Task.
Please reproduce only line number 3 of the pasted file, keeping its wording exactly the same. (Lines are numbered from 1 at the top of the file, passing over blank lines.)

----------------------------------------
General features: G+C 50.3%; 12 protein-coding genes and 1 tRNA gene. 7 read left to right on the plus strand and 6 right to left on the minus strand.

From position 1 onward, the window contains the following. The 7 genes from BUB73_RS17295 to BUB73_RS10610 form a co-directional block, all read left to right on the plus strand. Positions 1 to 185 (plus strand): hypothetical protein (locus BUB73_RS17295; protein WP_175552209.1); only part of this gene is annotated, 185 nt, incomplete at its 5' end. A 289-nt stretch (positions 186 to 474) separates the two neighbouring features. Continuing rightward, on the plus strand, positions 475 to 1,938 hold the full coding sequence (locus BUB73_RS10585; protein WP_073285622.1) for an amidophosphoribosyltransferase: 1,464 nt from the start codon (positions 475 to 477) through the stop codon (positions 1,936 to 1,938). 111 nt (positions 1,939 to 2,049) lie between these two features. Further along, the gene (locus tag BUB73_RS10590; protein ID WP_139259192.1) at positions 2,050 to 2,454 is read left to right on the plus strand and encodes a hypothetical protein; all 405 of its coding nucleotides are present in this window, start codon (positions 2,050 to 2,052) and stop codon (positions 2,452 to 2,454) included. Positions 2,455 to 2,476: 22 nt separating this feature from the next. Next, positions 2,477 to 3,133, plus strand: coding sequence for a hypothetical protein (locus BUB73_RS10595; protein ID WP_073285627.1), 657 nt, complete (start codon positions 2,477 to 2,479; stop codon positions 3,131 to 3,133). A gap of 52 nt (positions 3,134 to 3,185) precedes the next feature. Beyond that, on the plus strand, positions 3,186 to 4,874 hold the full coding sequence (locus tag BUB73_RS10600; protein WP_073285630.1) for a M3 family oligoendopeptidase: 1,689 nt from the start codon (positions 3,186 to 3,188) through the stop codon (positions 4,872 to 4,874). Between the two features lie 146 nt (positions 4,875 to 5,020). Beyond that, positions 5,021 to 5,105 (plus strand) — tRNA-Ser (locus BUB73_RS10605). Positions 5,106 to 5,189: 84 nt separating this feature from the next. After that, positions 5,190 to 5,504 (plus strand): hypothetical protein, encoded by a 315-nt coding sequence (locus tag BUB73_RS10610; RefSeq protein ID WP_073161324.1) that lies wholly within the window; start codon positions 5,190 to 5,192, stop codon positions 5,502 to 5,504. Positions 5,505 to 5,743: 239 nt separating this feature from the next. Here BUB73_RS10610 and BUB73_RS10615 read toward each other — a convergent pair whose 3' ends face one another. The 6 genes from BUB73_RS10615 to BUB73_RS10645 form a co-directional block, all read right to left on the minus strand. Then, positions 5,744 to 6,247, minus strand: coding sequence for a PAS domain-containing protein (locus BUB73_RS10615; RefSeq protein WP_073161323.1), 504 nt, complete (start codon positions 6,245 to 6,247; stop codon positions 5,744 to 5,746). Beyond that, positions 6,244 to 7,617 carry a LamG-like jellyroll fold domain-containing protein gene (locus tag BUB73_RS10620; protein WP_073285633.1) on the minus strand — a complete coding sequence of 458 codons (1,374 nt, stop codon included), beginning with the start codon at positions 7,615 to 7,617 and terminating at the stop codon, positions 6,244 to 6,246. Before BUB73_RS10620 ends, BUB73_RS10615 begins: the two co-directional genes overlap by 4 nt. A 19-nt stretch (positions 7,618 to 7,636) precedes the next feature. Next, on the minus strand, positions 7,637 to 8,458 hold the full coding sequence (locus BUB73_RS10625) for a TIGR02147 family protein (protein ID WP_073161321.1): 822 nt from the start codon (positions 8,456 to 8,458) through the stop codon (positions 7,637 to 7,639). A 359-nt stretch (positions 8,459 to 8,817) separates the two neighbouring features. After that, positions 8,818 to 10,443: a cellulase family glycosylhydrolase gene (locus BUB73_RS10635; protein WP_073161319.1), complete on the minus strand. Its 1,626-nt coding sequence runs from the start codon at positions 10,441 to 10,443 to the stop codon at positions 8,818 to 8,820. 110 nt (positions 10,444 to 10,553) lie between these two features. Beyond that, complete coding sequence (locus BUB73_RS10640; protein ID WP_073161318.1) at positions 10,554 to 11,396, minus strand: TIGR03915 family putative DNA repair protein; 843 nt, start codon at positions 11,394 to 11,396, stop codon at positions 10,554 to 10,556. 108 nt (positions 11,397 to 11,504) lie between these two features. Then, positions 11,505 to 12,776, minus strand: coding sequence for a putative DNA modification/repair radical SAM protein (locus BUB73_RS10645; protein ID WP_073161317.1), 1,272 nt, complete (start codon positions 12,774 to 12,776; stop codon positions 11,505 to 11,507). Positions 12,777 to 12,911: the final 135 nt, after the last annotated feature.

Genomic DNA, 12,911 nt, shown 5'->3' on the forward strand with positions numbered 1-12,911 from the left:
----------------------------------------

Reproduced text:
Genomic DNA, 12,911 nt, shown 5'->3' on the forward strand with positions numbered 1-12,911 from the left: